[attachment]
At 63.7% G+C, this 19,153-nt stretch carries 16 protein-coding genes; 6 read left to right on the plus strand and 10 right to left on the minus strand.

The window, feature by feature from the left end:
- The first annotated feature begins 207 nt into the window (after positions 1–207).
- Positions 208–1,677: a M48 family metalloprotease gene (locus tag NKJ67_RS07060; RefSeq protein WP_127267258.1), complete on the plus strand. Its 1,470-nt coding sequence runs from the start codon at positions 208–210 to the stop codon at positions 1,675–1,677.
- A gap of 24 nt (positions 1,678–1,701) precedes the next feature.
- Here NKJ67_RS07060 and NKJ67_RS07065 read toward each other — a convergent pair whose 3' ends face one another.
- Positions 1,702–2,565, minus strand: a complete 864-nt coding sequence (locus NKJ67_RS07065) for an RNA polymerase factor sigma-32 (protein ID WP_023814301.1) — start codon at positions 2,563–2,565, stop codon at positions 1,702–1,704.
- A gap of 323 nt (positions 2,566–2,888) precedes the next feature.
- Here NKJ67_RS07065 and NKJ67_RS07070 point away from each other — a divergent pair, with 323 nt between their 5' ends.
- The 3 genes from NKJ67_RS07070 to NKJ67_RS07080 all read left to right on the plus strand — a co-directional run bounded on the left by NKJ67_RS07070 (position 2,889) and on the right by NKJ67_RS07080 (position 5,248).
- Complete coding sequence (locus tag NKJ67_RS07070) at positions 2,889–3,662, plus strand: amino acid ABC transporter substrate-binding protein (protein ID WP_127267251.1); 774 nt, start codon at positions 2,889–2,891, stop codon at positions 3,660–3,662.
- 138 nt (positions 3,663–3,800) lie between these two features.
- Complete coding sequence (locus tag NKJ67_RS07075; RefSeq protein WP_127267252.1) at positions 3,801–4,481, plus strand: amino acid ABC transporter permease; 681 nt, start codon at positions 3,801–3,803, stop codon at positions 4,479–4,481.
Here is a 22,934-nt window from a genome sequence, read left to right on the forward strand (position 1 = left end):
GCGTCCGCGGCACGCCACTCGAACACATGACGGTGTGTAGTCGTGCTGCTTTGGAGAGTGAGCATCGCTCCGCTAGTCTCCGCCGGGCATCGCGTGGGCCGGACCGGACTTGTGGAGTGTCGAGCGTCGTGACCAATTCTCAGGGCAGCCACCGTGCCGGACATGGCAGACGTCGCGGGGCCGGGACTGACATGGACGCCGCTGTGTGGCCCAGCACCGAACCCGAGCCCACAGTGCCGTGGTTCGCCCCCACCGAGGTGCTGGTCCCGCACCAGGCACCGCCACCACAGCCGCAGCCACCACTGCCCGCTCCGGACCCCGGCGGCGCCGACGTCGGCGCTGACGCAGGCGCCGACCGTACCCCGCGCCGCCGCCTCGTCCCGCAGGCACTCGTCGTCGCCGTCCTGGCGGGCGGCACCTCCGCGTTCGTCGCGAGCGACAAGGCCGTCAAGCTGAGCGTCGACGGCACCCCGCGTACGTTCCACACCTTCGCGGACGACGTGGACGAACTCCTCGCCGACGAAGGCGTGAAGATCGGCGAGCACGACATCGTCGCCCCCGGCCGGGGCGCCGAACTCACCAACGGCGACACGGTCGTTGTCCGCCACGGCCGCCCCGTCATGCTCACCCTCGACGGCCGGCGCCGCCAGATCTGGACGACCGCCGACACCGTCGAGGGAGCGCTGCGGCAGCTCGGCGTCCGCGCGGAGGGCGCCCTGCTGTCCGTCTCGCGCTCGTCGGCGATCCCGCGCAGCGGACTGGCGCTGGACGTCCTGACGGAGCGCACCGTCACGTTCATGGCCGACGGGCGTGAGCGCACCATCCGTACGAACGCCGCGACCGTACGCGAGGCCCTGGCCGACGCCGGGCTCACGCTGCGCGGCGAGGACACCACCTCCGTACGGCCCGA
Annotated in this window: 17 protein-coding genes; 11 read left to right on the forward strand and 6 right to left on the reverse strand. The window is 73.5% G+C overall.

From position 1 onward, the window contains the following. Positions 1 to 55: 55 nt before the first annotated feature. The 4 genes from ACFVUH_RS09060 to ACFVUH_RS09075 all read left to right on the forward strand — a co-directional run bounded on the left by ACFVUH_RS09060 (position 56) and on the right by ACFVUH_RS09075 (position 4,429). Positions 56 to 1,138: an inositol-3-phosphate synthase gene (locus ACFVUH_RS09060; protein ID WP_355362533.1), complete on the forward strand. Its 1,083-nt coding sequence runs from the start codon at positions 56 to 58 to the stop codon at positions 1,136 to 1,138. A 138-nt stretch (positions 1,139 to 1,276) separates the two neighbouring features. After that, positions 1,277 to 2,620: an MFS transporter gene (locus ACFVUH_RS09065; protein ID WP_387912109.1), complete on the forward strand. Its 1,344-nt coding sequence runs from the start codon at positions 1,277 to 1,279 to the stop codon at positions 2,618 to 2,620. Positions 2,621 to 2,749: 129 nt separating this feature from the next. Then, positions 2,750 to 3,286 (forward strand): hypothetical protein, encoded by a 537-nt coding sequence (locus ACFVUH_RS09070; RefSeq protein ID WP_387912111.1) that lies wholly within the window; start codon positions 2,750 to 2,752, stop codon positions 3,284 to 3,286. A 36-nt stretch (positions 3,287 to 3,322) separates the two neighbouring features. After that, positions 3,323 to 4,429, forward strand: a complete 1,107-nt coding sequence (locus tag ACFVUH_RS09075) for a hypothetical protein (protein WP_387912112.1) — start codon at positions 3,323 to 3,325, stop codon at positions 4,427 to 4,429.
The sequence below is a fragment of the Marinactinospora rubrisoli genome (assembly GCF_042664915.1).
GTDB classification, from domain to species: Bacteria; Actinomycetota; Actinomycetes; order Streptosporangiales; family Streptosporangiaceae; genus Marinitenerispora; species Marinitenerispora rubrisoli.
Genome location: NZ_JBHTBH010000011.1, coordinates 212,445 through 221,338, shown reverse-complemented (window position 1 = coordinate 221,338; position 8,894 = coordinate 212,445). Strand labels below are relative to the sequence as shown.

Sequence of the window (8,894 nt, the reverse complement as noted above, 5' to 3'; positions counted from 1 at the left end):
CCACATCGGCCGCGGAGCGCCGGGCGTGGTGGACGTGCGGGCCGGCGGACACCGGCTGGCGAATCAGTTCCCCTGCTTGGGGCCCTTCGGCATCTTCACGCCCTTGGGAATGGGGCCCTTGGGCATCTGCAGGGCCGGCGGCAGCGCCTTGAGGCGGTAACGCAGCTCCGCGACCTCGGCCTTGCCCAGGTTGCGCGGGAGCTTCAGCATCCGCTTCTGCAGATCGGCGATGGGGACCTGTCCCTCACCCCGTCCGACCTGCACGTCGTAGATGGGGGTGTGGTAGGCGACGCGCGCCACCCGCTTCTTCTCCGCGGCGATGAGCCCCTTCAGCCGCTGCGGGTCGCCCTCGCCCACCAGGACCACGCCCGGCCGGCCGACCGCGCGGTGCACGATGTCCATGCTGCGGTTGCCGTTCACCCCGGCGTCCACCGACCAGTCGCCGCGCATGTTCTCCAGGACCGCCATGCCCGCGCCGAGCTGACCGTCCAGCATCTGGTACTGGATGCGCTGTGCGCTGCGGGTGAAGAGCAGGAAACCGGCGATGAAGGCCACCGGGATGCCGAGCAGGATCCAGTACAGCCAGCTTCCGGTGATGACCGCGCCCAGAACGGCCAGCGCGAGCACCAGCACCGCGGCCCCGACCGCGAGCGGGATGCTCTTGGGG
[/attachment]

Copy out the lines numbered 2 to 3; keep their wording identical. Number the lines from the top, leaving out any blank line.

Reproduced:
The window, feature by feature from the left end:
- The first annotated feature begins 207 nt into the window (after positions 1–207).